Quantized Electronic Doping towards Atomically Controlled “Charge-Engineered” Semiconductor Nanocrystals, NanoLetters 2019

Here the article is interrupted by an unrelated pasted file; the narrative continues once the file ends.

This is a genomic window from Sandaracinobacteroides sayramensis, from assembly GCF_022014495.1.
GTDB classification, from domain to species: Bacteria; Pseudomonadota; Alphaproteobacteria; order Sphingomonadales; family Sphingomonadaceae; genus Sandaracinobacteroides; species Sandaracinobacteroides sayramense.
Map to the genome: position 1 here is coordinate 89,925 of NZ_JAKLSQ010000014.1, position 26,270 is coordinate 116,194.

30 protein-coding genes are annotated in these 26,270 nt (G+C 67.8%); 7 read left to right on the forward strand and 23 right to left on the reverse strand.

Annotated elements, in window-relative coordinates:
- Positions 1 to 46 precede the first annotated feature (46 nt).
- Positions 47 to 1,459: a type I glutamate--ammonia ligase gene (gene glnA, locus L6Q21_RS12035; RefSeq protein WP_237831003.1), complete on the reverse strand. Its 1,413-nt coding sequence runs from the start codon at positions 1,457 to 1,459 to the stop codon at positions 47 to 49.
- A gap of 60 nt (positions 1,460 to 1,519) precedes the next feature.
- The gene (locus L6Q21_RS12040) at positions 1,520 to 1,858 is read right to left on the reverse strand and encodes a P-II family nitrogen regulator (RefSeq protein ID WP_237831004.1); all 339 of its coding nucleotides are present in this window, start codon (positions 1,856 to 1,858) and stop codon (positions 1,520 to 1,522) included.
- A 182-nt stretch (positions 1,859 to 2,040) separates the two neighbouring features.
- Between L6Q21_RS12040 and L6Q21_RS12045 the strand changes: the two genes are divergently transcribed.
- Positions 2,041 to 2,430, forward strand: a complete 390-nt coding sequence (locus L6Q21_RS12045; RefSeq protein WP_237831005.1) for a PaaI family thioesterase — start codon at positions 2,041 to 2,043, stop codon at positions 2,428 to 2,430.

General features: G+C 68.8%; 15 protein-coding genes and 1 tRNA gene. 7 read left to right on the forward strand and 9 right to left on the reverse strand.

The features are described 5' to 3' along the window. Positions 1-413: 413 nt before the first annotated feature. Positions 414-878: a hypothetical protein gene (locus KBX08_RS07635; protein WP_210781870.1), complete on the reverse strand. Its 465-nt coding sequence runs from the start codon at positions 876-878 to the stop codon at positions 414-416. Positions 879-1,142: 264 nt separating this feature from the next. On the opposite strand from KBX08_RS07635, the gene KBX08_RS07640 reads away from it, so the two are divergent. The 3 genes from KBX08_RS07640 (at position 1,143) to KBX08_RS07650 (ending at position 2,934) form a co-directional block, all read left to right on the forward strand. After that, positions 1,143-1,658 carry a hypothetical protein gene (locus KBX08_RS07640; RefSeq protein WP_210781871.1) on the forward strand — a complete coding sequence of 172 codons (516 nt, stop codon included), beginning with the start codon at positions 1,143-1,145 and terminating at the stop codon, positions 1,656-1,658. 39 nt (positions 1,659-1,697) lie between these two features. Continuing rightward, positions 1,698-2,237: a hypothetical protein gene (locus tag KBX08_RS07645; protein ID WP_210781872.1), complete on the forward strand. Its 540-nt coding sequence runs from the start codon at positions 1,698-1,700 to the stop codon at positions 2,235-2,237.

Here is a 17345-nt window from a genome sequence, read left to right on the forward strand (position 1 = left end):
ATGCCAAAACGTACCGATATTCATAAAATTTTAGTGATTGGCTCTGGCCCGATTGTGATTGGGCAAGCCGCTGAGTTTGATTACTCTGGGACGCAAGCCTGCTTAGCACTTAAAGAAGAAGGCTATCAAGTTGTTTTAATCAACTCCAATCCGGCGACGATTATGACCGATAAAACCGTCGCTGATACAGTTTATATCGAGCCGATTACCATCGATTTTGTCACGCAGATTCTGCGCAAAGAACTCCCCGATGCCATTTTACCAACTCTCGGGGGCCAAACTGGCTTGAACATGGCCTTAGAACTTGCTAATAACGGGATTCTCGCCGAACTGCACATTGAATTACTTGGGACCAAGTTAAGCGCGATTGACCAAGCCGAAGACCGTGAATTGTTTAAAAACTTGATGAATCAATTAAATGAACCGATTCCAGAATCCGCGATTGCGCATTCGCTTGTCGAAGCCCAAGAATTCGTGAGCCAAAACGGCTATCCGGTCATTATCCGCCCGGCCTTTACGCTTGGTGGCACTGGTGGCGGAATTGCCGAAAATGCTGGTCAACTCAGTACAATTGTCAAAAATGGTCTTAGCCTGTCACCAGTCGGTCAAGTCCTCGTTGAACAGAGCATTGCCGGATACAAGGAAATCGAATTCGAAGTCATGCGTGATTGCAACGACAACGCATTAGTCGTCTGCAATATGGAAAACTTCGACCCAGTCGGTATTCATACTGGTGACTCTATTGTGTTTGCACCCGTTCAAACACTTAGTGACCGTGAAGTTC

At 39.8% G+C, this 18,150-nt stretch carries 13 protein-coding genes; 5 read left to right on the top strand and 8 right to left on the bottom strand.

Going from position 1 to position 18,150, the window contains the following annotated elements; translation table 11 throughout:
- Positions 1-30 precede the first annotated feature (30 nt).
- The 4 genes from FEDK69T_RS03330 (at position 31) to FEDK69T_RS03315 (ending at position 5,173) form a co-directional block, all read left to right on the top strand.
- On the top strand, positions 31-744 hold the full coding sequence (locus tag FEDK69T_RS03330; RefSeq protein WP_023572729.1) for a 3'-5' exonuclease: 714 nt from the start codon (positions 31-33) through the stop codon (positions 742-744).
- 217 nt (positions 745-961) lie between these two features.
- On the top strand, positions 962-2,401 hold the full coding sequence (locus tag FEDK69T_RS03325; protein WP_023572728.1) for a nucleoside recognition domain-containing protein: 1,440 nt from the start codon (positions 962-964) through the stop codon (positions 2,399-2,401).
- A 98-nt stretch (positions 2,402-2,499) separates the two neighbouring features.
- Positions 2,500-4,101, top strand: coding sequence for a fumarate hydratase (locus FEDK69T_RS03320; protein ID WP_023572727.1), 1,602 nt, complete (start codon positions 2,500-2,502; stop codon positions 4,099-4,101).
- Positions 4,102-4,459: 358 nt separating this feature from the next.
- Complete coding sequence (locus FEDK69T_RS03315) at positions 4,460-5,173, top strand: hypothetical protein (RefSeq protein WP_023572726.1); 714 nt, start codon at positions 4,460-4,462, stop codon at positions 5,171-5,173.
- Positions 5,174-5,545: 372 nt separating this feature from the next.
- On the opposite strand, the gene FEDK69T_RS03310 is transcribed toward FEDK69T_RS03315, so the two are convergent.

“Charge engineering” of semiconductor nanocrystals (NCs) through so-called electronic impurity doping is a long-standing challenge in colloidal chemistry and holds promise for ground-breaking advancements in many optoelectronic, photonic, and spin-based nanotechnologies. To date, our knowledge is limited to a few paradigmatic studies on a small number of model compounds and doping conditions, with important electronic dopants still unexplored in nanoscale systems. Equally importantly, fine-tuning of charge engineered NCs is hampered by the statistical limitations of traditional approaches. The resulting intrinsic doping inhomogeneity restricts fundamental studies to statistically averaged behaviors and complicates the realization of advanced device concepts based on their advantageous functionalities. Here we aim to address these issues by realizing the first example of II–VI NCs electronically doped with an exact number of heterovalent gold atoms, a known p-type acceptor impurity in bulk chalcogenides. Single-dopant accuracy across entire NC ensembles is obtained through a novel non-injection synthesis employing ligand-exchanged gold clusters as “quantized” dopant sources to seed the nucleation of CdSe NCs in organic media. Structural, spectroscopic, and magneto-optical investigations trace a comprehensive picture of the physical processes resulting from the exact doping level of the NCs. Gold atoms, doped here for the first time into II–VI NCs, are found to incorporate as nonmagnetic Au+ species activating intense size-tunable intragap photoluminescence and artificially offsetting the hole occupancy of valence band states. Fundamentally, the transient conversion of Au+ to paramagnetic Au2+ (5d9 configuration) under optical excitation results in strong photoinduced magnetism and diluted magnetic semiconductor behavior revealing the contribution of individual paramagnetic impurities to the macroscopic magnetism of the NCs. Altogether, our results demonstrate a new chemical approach toward NCs with physical functionalities tailored to the single impurity level and offer a versatile platform for future investigations and device exploitation of individual and collective impurity processes in quantum confined structures.